5 Exact k1 2k1 k1/2 2 150 Exact k1 2k1 k1/2 100 k2/k1 1. The numerical predictions are compared with available direct numerical simulation (DNS) data and results of linear interaction analysis. ∂h hi‡1∕2 − hi−1∕2 ≃ Δx ∂x (A3) An upwind-biased method is usually employed to compute the fluxes hi‡1∕2 and hi−1∕2 . which eliminates the nonconservative source terms. A1). Here. It is shown that the nonconservative source terms in the k-ϵ equations can result in nonphysical solution for strong shock waves. Conclusions The paper presents application of the k-ϵ turbulence model to the interaction of homogeneous isotropic turbulence with normal shock waves. An alternate formulation of the k-ϵ equations is proposed. Using Taylor series to expand the right-hand side gives  ∂h ∂x  ‡ i Appendix A This appendix presents the discretization error for an equation of the form   1 Δx2 ∂3 h ‡ ::: 3 8 ∂x3 i (A4) where the second term is the leading-order truncation error. 2013 | http://arc. for example ρ term. which can cause rapid decay of the downstream turbulence. There is excessive amplification of turbulent dissipation rate at high Mach numbers.5 ε2/ε1 50 1 1 2 3 4 5 6 1 2 3 4 5 6 M M a) b) Fig.aiaa. in the region of a flow discontinuity.AIAA Early Edition / SINHA AND BALASRIDHAR 9 2. (5). we get . the prediction of the conservative k-ϵ equations approaches the exact inviscid solution and linear theory results with successive grid refinement. The convective term on the left-hand side is discretized in terms of the fluxes evaluated at the cell | DOI: 10.5 Exact k1 2k1 k1/2 2 10 8 Exact k1 2k1 k1/2 k2/k1 ε2/ε1 1. h represents the convective u ~ k in Eq. [19].J052289 b) Effect of varying inlet turbulence level on k and ϵ amplification computed using the conservative k-ϵ equations. 2. On integration over the finite-volume cell. The new formulation thus yields significant improvement over the conventional turbulence model equations and forms the basis for further application to shock– boundary-layer interaction flows. Also. 8 Amplification in TKE and turbulent dissipation rate across a shock wave as a function of upstream Mach number for varying inlet turbulence levels computed using the nonconservative k-ϵ equations. like the production in the k equation: ~ 2 ∂u k ψ ˆ − c0 ρ 3 ∂x (A2) The convective and production terms in the ϵ equation can also be cast in this form.5 1 1 2 3 4 5 6 6 4 2 1 2 3 4 5 6 M M a) Fig.2514/1. A similar approach can be used here for the conservative formulation. For the ith cell (see Fig. 7 Downloaded by UNIV OF TEXAS AUSTIN on June 10. The corresponding results match DNS amplification of turbulent kinetic energy and its dissipation rate. ∂h ˆψ ∂x (A1) V. and ψ is a nonconservative source flux.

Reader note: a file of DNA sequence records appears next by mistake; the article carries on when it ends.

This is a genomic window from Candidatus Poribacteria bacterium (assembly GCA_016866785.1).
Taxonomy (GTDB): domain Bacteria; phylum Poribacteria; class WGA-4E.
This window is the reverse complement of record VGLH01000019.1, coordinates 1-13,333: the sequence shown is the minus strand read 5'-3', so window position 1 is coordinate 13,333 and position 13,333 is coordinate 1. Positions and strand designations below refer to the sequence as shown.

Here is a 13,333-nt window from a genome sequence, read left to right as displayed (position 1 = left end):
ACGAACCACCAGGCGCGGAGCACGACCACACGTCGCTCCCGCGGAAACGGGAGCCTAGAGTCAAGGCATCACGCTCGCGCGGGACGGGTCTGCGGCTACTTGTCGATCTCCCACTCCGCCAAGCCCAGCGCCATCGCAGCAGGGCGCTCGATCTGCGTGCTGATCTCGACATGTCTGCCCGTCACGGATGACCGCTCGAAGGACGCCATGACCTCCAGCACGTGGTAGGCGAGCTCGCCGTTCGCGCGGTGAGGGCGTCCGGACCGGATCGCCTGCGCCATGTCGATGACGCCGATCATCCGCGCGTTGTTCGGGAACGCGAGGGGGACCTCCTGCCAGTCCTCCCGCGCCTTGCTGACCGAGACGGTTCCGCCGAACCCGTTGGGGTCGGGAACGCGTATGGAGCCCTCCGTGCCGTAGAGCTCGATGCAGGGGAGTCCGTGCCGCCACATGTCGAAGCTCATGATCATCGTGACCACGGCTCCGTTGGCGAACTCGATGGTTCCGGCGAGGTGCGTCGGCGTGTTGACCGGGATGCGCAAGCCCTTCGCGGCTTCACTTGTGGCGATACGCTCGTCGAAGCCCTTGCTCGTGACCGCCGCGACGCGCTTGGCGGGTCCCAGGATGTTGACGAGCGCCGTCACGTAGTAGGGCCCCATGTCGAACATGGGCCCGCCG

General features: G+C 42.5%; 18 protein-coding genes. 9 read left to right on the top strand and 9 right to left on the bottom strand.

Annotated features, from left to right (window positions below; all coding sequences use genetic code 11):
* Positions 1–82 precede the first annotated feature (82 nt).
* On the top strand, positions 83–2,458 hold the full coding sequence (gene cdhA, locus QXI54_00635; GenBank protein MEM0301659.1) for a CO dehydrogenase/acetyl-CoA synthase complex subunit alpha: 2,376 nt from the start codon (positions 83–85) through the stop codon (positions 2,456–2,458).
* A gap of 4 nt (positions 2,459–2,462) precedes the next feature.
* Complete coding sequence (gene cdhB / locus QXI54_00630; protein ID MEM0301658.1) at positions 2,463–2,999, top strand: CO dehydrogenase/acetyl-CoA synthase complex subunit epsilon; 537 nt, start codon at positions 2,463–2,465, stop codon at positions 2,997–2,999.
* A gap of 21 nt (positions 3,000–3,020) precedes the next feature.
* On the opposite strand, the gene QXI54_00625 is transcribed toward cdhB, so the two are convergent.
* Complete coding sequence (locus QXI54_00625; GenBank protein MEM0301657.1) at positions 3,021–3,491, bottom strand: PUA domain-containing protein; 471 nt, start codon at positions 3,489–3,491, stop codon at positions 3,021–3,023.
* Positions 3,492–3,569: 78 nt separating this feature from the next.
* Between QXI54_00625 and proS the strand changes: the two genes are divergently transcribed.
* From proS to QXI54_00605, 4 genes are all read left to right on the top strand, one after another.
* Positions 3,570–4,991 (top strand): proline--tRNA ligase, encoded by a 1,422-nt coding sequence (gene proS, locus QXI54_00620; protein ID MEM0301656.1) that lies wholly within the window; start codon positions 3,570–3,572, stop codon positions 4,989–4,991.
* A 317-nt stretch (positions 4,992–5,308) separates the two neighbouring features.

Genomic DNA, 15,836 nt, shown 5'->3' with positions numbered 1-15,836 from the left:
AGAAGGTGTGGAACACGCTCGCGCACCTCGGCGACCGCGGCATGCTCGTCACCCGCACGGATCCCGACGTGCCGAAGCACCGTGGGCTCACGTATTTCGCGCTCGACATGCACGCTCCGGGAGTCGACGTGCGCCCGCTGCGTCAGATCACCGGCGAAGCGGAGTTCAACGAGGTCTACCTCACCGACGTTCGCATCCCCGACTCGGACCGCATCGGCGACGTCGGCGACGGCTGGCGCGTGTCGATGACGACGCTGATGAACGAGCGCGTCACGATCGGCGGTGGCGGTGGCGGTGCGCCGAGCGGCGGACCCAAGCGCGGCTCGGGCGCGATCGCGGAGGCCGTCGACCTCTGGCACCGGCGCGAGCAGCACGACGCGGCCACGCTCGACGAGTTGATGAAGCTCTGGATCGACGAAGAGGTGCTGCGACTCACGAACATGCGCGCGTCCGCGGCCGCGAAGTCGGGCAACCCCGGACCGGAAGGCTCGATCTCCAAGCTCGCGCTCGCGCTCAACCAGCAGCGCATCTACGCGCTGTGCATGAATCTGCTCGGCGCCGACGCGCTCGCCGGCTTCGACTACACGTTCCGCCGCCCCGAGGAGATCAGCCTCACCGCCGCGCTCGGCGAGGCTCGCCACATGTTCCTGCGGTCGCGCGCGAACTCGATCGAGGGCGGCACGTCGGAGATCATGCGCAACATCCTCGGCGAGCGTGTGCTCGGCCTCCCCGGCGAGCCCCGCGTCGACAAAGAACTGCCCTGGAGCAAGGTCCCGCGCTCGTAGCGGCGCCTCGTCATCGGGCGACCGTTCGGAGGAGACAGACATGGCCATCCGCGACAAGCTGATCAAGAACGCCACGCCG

1993. 349–370. the first term represents the integrated production of TKE in the cell. and Zeman. the discretized source term [Eq. 160.. 1998.3275856 [11] Durbin.. F.. 334. pp. [2] Horstman. 39.1017/S0022112097004576 [9] Jamme.. K. 2003. Yan. 1. “Prediction of Hypersonic Shock-Wave/Turbulent Boundary-Layer Flows... B. J. 2009. 251.002 [7] Lee. 121–184. (A5)] for all the cells between xup and xdn gives . pp.J052289 . and Chassaing. P. AIAA Paper 1993-0200. A. 2002. 3. and the magnitude of error decreases monotonically as the grid is refined. [4] Barakos. x where the nonconservative error term involves higher-order derivatives evaluated in the region of the shock wave... “The Influence of Entropy Fluctuations on the Interaction of Turbulence with a Shock Wave. (A8)] for all the cells add up to 2 − c0 3 Z xdn xup k ρ ~ ∂u 2 Δx2 dx − c0 3 ∂x 3 Z xdn xup k ρ ~ ∂3 u dx − : : : ∂x3 (A11) i-1/2 up .. March 1997. Vol. “Direct Numerical Simulation of Canonical Shock/Turbulence Interaction.. A. Moin. The source term ψ involves nonconservative derivative of the shock-normal flow velocity.. P. Nos. G. .paerosci. P. S...1023/A:1021197225166 [10] Larsson. doi:10.1017/S0022112093003258 [13] Mahesh. Torres. Vol. . 353–379. 641–665. Jan. K. 126101. 21. P.1016/j. Vol. K. K.2006. Nos. In some cases (for example. S.” Progress in Aerospace Sciences. Dec. pp. N. Vol.aiaa. N.. Vol. T. Acknowledgments    2   Δx2 ∂2 h ∂ h ‰hi‡1∕2 − hi−1∕2 Š ‡ − ‡ : : : (A5) 24 ∂x2 i‡1∕2 ∂x2 i−1∕2 where the integrated error is a function of the derivatives evaluated at the cell interfaces. Vol.1017/S0022112093003519 [8] Mahesh. 2–3.. A1 Finite-volume grid for discretization of fluxes and source terms in the region of a flow discontinuity.. C. P. Vol. K.. and the second term is the discretization error. Integration over the finite-volume cell gives 2 − c0 3 Z xi‡1∕2 xi−1∕2 k ρ ~ ∂u 2 Δx2 dx − c0 ∂x 3 3 Z xi‡1∕2 xi−1∕2 k ρ ~ ∂3 u dx − : : : ∂x3 (A8) Here.1017/S0022112092002404 [12] Cambon.. and Drikakis. as per Eq. Similarly.” AIAA Paper 1992-0436. References [1] Coakley. i+1/2 Downloaded by UNIV OF TEXAS AUSTIN on June 10. dn i+1 i-1 i Fig. C.. and Lele. The derivatives attain large values. doi:10. [3] Huang.1016/S0376-0421(02)00069-6 [6] Roy. doi:10. and Moin. Dept. P..” Journal of Fluid Mechanics.” Journal of Fluid Mechanics. 155–174. 227–268.. doi:10. and the integrated error remains finite as the grid is refined. Coleman. “The Interaction of a Shock Wave with a Turbulent Shear Flow. “Rapid Distortion Analysis and Direct Simulation of Compressible Homogeneous Turbulence at Finite Mach Number. “Direct Numerical Simulation of Isotropic Turbulence Interacting with a Weak Shock Wave. pp. “Assessment of Various Low-Reynolds Number Turbulence Models in Shock-Boundary Layer Interaction. of (A7) where Taylor series expansion is used again to identify the leadingorder error. A1).. Sept. and Moin. such that the derivative ~ Δu ~ Δu ~ ∂u ∼ ∼ ∂x Δx δ where Δu ~ is the jump in the flow variable across the shock. doi:10.1063/1. 533–562. and Zheltovodov. “Advances in CFD Prediction of Shock Wave Turbulent Boundary Layer Interactions. Vol. AIAA Paper 1987-1367. pp. 68. H. strong shock waves). 1993. 242. The higherorder derivatives scale as ~ Δu ~ ∂2 u ∼ ∂x2 δ2 and ~ Δu ~ ∂3 u ∼ ∂x3 δ3 (A9) and are therefore unbounded in the limit Δx → 0.10 AIAA Early Edition / SINHA AND BALASRIDHAR u Shock ‰hdn − hup Š ‡ Δx2 24  ∂2 h ∂x2  dn −  ∂2 h ∂x2   ‡ ::: up (A10) where the leading error term involves derivatives evaluated outside the region of discontinuous solution and is therefore small in magnitude. N.” Journal of Fluid Mechanics.” Thermosciences Division. J. Δx is the grid spacing. O. Plasma Dynamics and Lasers Conference. K. S. 469–530. 1992. A symmetric second-order discretization of the velocity derivative yields   ~ −u ~ i−1 u 2  k i‡1 ψ ≃ − c0 ρ 3 2Δx      ~ ~ 2 ∂u Δx2 ∂3 u k ‡ ‡ : : : ˆ − c0 ρ 3 ∂x3 i 3 ∂x i (A6) The authors wish to acknowledge Johan Larsson of University of Maryland for providing the direct numerical simulation data for model evaluation. pp. 257. Cazalbou.” 31st Aerospace Sciences Meeting and Exhibit. S. Lele. “Direct Numerical Simulation of the Interaction Between a Shock Wave and Various Types of Isotropic Turbulence. This is not true in regions of flow discontinuity..” Physics of Fluids. 1993.12. D. Vol. doi:10. G.” AIAA 19th Fluid Dynamics. 42. No.1016/S0045-7825(97)00291-0 [5] Knight. P. G. F.. 7–8. G. C.. and Lele.2514/1. and δ is the computed shock thickness. Jan. and Blottner... June 1987. The total error accrued in the region of a shock wave can be estimated when the contributions of all the cells spanning the shock are taken together (see Fig.” Progress in Aerospace Sciences. “Rapid Distortion Theory for Homogeneous Compressed Turbulence with Application to Modelling. pp. The shock thickness computed using a shock-capturing method decreases with successive grid refinement. No. pp.. | DOI: 10.. T. (A9). doi:10. D.. . S. No. doi:10. 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